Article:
NCAA Conferences Explained - trackboundUSA

NCAA Conferences Explained

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With the majority of NCAA conferences taking place this weekend, we review the defections, mergers, and general to-ing and fro-ing of universities in the past two years that have led to demonstrable changes in the NCAA conference structure. As these changes can easily impact the competitiveness of your prospective conference, we take a look at who has moved where, the mooted plans for future exchanges, and how this can influence your NCAA experience as a whole.

Much like a frantic January transfer window, the relocation of one university can cause a knock-on effect that reverberates throughout the entire conference arrangement. However, due the lucrative nature that simply being associated with a particular conference carries, there is often a lengthy bureaucratic review as to whether applicants for a newly-opened position would add value to the current reputation and marketability of that conference.

If you are familiar with the conference system already, we won’t bore you by breaking down what a conference is. Just know, historically, geographical location has, for the most part, been the overriding factor as to why certain universities have been paired together. That being said, there have always been exceptions. For example, the 2011 edition of Western Athletic Conference Outdoor Championships was held in Honolulu, Hawaii. Despite only having a women’s track and field team, the University of Hawaii acted as hosts for both the men’s and women’s championships – much to the gratitude of teams like Utah State and Idaho, no doubt. Nevertheless, current trends have run against the geographical grain and have looked to pit some of the biggest and most successful teams against each other in what can only be seen as a prelude to the NCAA Championships.

Currently, how many conferences are there?

The U.S. Track & Field and Cross Country Coaches Association (USTFCCCA) has defined 31 NCAA Division 1 conferences, which you can find here.

If geographical location is becoming ever more redundant, why then bother with a conference set-up at all?

One word: money. The majority of conference moves have been predicated by the opportunity of universities striving to be within the most competitive, and subsequently lucrative, American football and basketball teams. Much like Sky’s Premier League television rights being that much higher than teams in the Npower Football League, so are the upper echelons of collegiate sports. If we consider American football as the prime example, we can see that it, more often than not, is the fulcrum for shake-ups within the major conference structures.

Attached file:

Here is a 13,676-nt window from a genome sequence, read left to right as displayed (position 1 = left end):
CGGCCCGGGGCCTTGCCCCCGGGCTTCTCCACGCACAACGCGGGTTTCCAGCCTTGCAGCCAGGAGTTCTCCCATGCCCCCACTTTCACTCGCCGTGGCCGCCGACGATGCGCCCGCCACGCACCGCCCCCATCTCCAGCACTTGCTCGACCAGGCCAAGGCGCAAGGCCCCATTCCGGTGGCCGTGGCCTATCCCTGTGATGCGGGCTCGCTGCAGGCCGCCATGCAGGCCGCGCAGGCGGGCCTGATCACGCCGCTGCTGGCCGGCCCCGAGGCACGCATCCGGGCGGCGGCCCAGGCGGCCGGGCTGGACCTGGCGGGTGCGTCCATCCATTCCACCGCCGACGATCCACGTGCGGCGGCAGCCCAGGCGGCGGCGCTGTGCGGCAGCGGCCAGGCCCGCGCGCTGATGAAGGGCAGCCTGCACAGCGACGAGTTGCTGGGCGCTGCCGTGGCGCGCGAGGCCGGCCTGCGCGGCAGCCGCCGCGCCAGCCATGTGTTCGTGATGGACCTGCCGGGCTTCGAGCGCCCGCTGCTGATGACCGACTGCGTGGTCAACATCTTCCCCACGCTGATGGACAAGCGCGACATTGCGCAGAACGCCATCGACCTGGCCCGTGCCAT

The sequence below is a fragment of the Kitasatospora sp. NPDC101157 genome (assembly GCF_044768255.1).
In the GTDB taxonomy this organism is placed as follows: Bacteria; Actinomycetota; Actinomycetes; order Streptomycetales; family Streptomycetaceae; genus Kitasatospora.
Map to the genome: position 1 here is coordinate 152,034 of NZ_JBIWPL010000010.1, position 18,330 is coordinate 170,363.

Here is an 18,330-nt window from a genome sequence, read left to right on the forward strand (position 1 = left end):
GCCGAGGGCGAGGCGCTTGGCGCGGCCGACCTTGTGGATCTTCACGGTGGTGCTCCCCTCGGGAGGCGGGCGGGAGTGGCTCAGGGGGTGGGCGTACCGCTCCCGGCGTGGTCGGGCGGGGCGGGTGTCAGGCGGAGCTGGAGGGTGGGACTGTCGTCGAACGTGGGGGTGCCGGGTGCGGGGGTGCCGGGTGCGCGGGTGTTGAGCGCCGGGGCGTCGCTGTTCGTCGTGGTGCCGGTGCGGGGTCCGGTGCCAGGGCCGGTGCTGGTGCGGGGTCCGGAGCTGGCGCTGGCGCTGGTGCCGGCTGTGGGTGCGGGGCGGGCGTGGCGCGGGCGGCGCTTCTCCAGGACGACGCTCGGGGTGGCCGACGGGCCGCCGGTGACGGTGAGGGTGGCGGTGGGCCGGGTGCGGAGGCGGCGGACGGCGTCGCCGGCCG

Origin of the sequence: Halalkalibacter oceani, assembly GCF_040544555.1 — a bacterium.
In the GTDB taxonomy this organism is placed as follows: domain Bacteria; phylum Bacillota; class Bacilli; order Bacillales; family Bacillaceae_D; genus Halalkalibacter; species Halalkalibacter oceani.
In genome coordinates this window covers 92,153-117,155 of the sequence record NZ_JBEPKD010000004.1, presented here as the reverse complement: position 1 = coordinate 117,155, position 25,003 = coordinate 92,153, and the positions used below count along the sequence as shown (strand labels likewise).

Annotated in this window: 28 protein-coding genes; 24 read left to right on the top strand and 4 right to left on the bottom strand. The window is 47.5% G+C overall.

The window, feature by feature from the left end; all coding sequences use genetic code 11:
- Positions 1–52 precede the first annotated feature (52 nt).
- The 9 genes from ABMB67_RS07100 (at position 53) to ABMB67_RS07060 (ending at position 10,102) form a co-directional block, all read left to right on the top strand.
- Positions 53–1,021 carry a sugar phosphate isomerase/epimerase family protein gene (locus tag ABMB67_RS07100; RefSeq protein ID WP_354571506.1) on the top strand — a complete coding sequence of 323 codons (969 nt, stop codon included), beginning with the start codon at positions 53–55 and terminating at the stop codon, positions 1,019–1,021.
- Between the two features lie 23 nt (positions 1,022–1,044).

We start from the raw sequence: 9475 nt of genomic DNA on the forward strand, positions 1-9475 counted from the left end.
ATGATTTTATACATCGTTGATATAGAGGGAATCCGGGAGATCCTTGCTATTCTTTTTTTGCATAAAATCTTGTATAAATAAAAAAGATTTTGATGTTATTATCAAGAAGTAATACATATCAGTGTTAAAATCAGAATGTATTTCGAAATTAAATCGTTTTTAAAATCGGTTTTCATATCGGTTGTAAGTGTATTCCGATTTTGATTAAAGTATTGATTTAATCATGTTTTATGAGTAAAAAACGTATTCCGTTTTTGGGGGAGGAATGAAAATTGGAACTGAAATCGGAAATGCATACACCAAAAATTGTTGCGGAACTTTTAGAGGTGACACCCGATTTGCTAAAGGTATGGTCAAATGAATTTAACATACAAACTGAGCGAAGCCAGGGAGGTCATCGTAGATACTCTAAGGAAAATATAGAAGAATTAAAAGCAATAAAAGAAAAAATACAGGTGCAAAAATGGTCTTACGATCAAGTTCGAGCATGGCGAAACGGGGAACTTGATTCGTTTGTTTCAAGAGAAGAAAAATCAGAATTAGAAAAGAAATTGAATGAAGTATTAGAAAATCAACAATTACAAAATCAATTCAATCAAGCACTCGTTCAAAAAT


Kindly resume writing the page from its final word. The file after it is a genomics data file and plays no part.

Kaye Hawes, staff writer for The NCAA News, said, “The NCAA’s father was football and its mother was higher education.” Needless to say, like any sport, the universities with the biggest stadiums and fan bases generate the highest revenue. According to the Department of Education, in 2010, the University of Texas – solely through their college football team — accrued gross revenue of $93,942,815 with a net profit of $68,830,484. As the Huffington Post put it, “There’s Big Pharma, Big Agra, Big Oil — and then there’s Big College Football.”

In fact, the branding of the conference name is of such importance that it can belie the true number of teams within it. For example, the Big Ten has such a franchised marketability that it has its own cable network, the Big Ten Network. Where this becomes farcical is when the conference realignment causes, for the time being at least, the Big Ten Conference to have 12 teams while the Big 12 Conference to have only 10. Conversely, Oregon’s Pacific-10 Conference, with the addition of Colorado University and the University of Utah, has become the Pac-12 as of last year and forsaken its longstanding name.

What relation does this have to track and field?

In effect, there is far from a direct correlation with a university being a NCAA Football champion — based off the Bowl Championship Series (BCS) since 1998 — and a NCAA Outdoor Track and Field team winner (see table below for past 20 years). With that being said, Arkansas somewhat skew the results as their dominance on the track has not translated to BCS Championships. However, one thing that can be unquestionably deduced is that the Southeastern Conference (SEC) is a sporting powerhouse in either category, totalling 13 of the past 20 track and field winners, as well as 12 of the last national football champions.

Year

NCAA Track

National Football

1992

Arkansas

Alabama

1993

Arkansas

Florida State

1994

Arkansas

Nebraska

1995

Arkansas

Nebraska

1996

Arkansas

Florida

1997

Arkansas

Michigan

1998

Arkansas

Tennessee

1999

Arkansas

Florida State

2000

Stanford

Oklahoma

2001

Tennessee

Miami, Fla.

2002

LSU

Ohio State

2003

Arkansas

LSU

2004

Arkansas*